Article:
Both lesioning and stimulation thalamic surgeries for the treatment of various movement disorders produce adverse effects on speech, according to a recent study. A systematic review and meta-analysis was performed using 9 medical studies databases. Researchers retrieved studies between 1960 and September 2014. They found:
- Of a total of 2,320 patients, 19.8% had speech difficulty after thalamotomy.
- Speech difficulty occurred in 15% of those treated unilaterally and 40.6% of those treated bilaterally.
- Speech impairment was noticed 2- to 3-fold more commonly after left-sided procedures (40.7% vs 15.2%).
- Of the 572 patients that underwent DBS, 19.4% experienced speech difficulty.
- Subgroup analysis revealed that this complication occurs in 10.2% of patients treated unilaterally and 34.6% treated bilaterally.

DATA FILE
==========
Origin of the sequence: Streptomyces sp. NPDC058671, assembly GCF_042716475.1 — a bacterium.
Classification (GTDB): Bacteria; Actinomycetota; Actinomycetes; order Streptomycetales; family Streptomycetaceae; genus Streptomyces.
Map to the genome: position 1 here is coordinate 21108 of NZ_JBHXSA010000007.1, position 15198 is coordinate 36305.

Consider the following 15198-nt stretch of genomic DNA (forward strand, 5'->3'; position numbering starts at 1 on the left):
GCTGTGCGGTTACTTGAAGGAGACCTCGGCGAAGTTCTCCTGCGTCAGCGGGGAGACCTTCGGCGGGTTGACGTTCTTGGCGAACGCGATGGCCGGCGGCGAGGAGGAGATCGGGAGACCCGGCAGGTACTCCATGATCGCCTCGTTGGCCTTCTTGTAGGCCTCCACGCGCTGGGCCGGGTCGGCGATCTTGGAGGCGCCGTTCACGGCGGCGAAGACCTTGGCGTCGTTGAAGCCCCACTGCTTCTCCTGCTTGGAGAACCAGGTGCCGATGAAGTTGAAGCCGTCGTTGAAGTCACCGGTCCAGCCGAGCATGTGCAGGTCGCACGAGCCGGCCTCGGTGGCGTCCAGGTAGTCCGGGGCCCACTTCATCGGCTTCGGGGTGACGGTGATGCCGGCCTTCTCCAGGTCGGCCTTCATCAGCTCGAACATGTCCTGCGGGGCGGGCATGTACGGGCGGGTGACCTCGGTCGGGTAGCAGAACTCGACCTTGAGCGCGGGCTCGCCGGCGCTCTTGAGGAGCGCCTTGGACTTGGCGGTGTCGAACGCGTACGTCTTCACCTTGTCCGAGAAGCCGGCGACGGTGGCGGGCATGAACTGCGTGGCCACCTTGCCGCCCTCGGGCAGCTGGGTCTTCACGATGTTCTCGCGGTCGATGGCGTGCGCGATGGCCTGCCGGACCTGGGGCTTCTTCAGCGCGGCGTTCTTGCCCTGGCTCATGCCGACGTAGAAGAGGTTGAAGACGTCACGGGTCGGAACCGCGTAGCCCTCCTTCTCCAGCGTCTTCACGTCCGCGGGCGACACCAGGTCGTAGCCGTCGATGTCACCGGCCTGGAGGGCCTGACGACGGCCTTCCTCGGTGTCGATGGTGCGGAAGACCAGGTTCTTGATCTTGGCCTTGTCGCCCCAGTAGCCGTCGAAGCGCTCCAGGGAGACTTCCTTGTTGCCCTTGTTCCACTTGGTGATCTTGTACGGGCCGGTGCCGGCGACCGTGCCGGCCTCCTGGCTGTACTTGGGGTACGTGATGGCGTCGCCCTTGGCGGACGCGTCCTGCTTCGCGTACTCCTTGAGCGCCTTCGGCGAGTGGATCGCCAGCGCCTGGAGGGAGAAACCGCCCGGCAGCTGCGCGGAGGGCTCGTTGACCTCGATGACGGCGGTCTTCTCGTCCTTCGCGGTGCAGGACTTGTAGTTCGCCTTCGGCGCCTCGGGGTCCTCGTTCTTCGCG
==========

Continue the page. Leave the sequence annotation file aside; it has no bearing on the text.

- After thalamotomy, the risk was higher in Parkinson patients compared to patients with essential tremor: 19.8% vs 4.5% in the unilateral group and 42.5% vs 13.9% in the bilateral group.
- After DBS, this rate was higher in essential tremor patients.
Alomar S, King NK, Tam J, Bari AA, Hamani C, Lozeno AM. Speech and language adverse effects after thalamotomy and deep brain stimulation in patients with movement disorders: A meta-analysis. [Published online ahead of print January 25, 2017]. Mov Disord. doi:10.1002/mds.26924.
This Week's Must Reads
Must Reads in Movement Disorders
Risk Factors for Suicidality in Huntington Disease, Neurology; ePub 2019 Mar 8; McGarry, et al